3.2 Anne McClintock (1995) has discussed the significance of the layout and architecture of houses in relation to domestic service relationships in Victorian times. In her analysis of the Victorian imperative to conceal the performance of domestic work in order to communicate a status of leisure to one's society, McClintock presents the notion of the 'Invisible Servant' who was concealed and strictly confined to her quarters, forced to perform the filthiest duties secretly, often during the night. McClintock notes that if servants 'had to appear before their "betters" to answer the master's bell or open the front door...they were obliged to change instantly from dirty work clothes into fresh, clean white ones' (p163). Houses were designed such that all signs of domestic work, including all cleaning paraphernalia, could be hidden out of sight. Thus, labour was made inconspicuous and the servant (or at least her 'dirty side') was rendered invisible. (pp160-165).
3.3 The management of visibility has since undergone changes in tune with alterations in both the social imperatives connected to domestic employment and contemporary living arrangements. The homes visited during this stage of these studies have been typically Victorian and Georgian five-storey terraced town houses. Since McClintock's Victorian times, these grand houses have been transformed to meet the needs of the contemporary middle-class family, with every room on all floors being used as actual living space. Basements have had their day as sculleries where maids would work unseen amidst the pots and pans. They nowadays serve as bright reception rooms that are entered by steps which lead past box-hedged borders and sunken lighting. They offer kitchen/dining space as well as large comfortable sofas, coffee tables with magazines scattered upon them, children's play areas, access via French doors to the patio and so on. They are large, bustling, inviting places; very often the hub of the house. Ground and first floors offer further reception rooms, dining rooms, maybe an office, playroom or TV room. Remaining floors are used for bedrooms and bathrooms and often the attic will have been converted into an office or library. Each room has a specific purpose for the family and there are very few areas designated for domestic work only. Domestic workers perform their tasks around the family, in the kitchen/diner whilst children play and employers read and socialise. It is normal for live-in domestic workers to sleep in a bedroom on the same floor as other family members, sometimes the room will have en suite bathroom facilities but often workers will share a bathroom with the children. Because homeowners now want to maximise living space and open up each room to comfort and particular functions, areas designated for domestic chores have become almost non-existent. Several interviewees expressed anxieties about sharing their living space with a domestic worker. For example:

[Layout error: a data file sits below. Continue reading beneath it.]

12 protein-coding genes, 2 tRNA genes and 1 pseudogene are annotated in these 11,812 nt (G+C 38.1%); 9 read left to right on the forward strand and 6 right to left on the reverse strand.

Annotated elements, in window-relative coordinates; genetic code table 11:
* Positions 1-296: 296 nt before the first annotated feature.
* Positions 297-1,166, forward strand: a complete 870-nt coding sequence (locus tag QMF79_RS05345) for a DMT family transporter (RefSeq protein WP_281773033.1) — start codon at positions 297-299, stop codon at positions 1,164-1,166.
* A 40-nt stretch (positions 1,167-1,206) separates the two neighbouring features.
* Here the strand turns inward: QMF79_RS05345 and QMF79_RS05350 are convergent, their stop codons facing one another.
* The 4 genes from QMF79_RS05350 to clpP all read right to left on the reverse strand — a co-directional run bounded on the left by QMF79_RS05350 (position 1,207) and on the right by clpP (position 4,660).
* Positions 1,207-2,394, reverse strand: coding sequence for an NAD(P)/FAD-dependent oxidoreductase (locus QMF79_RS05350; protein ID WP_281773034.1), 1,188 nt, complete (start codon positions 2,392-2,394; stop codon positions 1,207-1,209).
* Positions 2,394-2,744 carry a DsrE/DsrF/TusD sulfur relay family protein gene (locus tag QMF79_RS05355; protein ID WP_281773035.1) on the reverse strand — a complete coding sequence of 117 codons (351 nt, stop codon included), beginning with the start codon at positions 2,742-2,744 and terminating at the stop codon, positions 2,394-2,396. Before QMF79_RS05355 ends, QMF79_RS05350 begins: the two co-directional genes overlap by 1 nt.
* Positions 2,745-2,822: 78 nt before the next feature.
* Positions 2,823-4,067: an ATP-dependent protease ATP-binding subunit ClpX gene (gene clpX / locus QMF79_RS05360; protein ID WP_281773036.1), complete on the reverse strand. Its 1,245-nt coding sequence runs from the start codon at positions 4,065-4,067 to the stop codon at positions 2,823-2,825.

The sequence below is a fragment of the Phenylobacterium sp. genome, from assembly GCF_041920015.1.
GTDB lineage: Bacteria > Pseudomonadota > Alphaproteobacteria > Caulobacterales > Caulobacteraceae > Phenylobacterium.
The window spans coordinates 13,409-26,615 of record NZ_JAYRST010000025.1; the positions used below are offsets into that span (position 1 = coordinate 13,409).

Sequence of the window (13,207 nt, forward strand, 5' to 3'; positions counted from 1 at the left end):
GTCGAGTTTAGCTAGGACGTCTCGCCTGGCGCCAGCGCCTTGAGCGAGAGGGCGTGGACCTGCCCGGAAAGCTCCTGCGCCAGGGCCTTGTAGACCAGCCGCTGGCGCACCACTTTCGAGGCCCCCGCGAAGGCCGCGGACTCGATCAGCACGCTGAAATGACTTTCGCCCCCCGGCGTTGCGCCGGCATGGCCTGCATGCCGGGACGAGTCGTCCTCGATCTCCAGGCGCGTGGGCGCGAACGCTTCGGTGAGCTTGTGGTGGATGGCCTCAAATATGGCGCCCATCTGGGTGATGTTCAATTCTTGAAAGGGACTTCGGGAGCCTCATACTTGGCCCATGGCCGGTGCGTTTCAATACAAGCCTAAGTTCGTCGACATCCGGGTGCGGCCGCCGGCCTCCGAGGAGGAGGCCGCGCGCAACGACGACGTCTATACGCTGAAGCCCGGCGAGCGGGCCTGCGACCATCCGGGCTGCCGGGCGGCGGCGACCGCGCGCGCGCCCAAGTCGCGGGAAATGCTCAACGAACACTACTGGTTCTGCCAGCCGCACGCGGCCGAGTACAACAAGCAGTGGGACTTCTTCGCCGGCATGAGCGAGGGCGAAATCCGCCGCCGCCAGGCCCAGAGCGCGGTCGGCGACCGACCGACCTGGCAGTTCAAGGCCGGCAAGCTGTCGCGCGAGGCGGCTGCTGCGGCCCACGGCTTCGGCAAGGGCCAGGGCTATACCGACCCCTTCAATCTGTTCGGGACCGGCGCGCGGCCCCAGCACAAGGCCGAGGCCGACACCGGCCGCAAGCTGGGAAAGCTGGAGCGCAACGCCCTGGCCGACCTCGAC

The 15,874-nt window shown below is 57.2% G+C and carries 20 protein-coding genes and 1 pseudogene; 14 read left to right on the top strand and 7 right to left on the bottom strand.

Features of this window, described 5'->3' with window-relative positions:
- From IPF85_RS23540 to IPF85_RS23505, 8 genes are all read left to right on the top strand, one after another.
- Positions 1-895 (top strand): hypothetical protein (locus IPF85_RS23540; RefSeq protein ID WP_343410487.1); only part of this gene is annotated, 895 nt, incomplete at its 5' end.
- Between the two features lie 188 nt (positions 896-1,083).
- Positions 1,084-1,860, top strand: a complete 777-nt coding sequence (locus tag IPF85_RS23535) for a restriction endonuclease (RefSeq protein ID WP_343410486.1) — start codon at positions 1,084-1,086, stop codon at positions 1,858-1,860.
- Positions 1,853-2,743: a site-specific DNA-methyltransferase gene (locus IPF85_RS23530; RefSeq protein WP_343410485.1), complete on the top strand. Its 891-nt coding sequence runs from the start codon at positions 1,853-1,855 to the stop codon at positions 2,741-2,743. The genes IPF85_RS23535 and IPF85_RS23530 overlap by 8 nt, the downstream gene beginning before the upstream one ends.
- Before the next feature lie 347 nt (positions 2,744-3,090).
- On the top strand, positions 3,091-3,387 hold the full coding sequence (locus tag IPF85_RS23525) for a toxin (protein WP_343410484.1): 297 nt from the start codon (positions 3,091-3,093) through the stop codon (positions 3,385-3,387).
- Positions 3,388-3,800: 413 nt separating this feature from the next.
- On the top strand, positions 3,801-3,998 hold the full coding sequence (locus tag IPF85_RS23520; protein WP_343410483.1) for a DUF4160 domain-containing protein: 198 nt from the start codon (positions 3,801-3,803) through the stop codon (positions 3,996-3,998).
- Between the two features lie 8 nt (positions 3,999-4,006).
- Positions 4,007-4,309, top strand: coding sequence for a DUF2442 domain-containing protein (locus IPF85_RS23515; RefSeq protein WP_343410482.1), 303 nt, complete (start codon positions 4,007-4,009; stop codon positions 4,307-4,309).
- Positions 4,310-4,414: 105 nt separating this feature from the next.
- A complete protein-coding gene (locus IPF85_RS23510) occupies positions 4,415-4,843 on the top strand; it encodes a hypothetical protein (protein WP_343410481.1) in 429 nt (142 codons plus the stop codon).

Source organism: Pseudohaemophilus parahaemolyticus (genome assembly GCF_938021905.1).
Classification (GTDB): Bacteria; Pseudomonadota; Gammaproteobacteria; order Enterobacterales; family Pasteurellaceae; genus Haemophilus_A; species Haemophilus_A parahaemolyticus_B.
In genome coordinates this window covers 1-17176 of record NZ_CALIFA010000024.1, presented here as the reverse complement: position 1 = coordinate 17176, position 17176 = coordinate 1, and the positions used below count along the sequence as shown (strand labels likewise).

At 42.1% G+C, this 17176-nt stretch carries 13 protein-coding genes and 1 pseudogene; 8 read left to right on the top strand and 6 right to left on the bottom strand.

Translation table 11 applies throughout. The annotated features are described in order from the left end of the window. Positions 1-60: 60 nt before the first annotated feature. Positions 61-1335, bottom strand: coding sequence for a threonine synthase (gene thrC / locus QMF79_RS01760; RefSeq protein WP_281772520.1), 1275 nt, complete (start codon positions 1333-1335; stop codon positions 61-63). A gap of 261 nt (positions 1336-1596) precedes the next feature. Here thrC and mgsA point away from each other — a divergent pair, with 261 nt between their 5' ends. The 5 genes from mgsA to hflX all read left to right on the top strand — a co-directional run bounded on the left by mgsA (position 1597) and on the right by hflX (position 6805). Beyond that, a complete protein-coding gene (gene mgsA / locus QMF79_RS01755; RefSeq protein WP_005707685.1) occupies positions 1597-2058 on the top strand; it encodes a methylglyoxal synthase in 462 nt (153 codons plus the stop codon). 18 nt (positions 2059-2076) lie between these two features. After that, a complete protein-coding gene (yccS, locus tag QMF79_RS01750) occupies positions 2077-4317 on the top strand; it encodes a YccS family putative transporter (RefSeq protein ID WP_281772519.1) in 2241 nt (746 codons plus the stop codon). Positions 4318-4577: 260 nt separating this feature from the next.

I thought it was all a bit strange to have someone living in your house with you at first it was uncomfortable, not that I didn't like the person, she was very nice and in fact we've been with the same person for six years now, she's worked for us. But it was just the concept of having somebody living in your house who wasn't related and getting used to that I suppose... (Interviewee 4)
3.4 It is clearly neither practical nor fashionable to confine domestic work to certain rooms nowadays and thus labour has become more visible. The domestic worker is immersed in day-today family life during her long working hours. Domestic workers and their labour have been brought into the visual field of onlookers, spectators and employers.
3.5 These changes, together with the loss of the Victorian social urge to conceal, mean that domestic work is being displayed more openly. The housekeepers, nannies and cleaners of Holland Park appear to be, in Veblen's (1994) terms, competitively accumulated and conspicuously consumed. But domestic workers are at once conspicuous yet confined to a state of invisibility, not in McClintock's sense of physical concealment but rather in their subjective anonymity. It struck me that during interviews with women employers, household workers are normally referred to as 'she' or 'they' and seldom by name. Personal identities of workers are often constructed around how well they perform certain tasks: 'We had this one girl a few years ago, I remember her, she was an awful cook' or 'We had someone in a few hours every day, she used to like doing the ironing'. The identity of the domestic worker is reified into her task(s).
3.6 The disappearance of specific work areas, together with the ebbing of the social norm to conceal domestic work, has left employers caught between feeling infringed upon by their domestic worker on the one hand, and their 'requirement' of her on the other. Difficult contradictions arise regarding conflicting demands for areas where work can be conducted and areas that should remain 'clean' (unpolluted by the act of cleaning); between proximity to, and distance from, dirt and domestic work(ers); between visibility and invisibility of domestic work and workers. Can employing a migrant and the associated forces of 'race' and racism help employers to manage these tensions?
Racialised identities & social hierarchies